Spending time talking with people is miraculous

One important thing I always recommend people to do is to spend time meeting with others. Why? Because you will never know what would happen as the result of the meeting and how powerful it could be. I’m always open for a talk, as short as 15 minutes if my schedule is tight. Obviously, you should say no on some occasions, especially if you are already famous or have too many offers. But if you still are a no-name individual striving to become well-known, consider to say yes more often. From my own experience, if it wasn’t for the talk I had with one of my good friends, my second startup should have gained less success than it did.

We knew about the Spain market by accident. That friend told me during lunch about a conference in Barcelona where there would be all the big names in the sports industry. It was three days before the event so I had to make a decision quickly. The total cost for the business trip would be around 5,000€. We were in the middle of the fundraising so only had 10,000€ in the account. I had to ensure that we spend half of our budget for the right thing. And we did, fortunately. We met many important partners, customers and successfully closed the deal, which impressed our investors back home. Thanks to that we moved to Spain, got fund flow around and our business skyrocketed. That same year 2015, we ended up hiring the former director of Real Madrid so it was incredible. From a small startup in Finland to that stage of growth for me it was unbelievable. And the talk I had with my friend played an important role in making this successful. So try to spend time talking with people, it’s miraculous.

The two years working in Madrid was surreal. But we did not grow as fast as we wished. So we changed the strategy to B2B. Instead of selling application, we kept the core technology and provided a plugin for local media companies to install in their own app. The thing with the media industry is that if you have a media house, say a TV channel, you wouldn’t want to promote other apps. You want users to download yours and collect data from it. So this worked quite well and we earned around ten of thousands of euros per deal.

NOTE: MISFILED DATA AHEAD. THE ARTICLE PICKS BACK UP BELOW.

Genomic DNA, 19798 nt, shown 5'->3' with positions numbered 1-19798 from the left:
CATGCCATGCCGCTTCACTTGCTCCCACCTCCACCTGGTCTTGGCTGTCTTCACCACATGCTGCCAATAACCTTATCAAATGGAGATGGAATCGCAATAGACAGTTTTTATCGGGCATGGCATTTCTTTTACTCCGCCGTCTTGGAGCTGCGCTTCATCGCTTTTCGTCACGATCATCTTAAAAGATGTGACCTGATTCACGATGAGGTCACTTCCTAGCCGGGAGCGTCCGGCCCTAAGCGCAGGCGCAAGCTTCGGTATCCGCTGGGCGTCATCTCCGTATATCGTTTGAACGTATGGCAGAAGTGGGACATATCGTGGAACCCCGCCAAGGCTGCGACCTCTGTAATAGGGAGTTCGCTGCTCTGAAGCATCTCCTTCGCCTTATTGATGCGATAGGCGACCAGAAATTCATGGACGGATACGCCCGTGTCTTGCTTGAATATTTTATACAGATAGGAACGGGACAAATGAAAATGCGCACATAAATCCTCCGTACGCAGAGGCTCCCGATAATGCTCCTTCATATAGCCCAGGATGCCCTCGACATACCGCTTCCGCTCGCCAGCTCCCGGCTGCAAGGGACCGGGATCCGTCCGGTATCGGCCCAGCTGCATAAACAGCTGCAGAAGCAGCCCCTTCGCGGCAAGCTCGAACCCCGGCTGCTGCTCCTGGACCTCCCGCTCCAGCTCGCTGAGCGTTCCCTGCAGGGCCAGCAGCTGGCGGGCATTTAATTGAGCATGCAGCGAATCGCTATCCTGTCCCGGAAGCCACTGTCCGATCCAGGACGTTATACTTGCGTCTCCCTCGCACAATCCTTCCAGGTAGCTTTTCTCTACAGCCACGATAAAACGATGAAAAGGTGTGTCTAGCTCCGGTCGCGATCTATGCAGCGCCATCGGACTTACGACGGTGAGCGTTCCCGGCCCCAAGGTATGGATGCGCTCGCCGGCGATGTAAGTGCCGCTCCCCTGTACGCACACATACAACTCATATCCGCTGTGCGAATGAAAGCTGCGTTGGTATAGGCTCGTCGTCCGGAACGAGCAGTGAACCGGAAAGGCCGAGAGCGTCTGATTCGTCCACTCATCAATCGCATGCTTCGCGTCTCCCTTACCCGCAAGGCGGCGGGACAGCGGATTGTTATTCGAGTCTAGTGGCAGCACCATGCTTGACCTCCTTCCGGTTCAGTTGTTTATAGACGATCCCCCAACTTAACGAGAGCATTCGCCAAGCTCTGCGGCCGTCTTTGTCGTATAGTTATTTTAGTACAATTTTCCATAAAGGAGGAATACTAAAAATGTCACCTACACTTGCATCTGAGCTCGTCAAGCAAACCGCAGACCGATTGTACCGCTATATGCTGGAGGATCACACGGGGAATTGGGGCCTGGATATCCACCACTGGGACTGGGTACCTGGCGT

I had to stop working on my business due to the severe pain

Everything went smoothly until I experienced some stomach and back pain. At that point, I was working six years nonstop for our startup. The pain got severe and unendurable that I had to go for many health checks like ultrasound, blood test, etc. Doctors found nothing wrong with my body, yet raging pains kept coming back to me. It was a sheer torture. I just continued working for half a year until I met a psychiatrist who told me that I might be having a psychiatric pain. Meaning that the pain was not real but it felt real, because I was extremely mentally tired. At first, I did not believe it and refused to stop working on the startup that I founded. It’s so hard to give up on something which is your pride and joy. I tried some meditation did not take it so seriously. And the torment did not go away.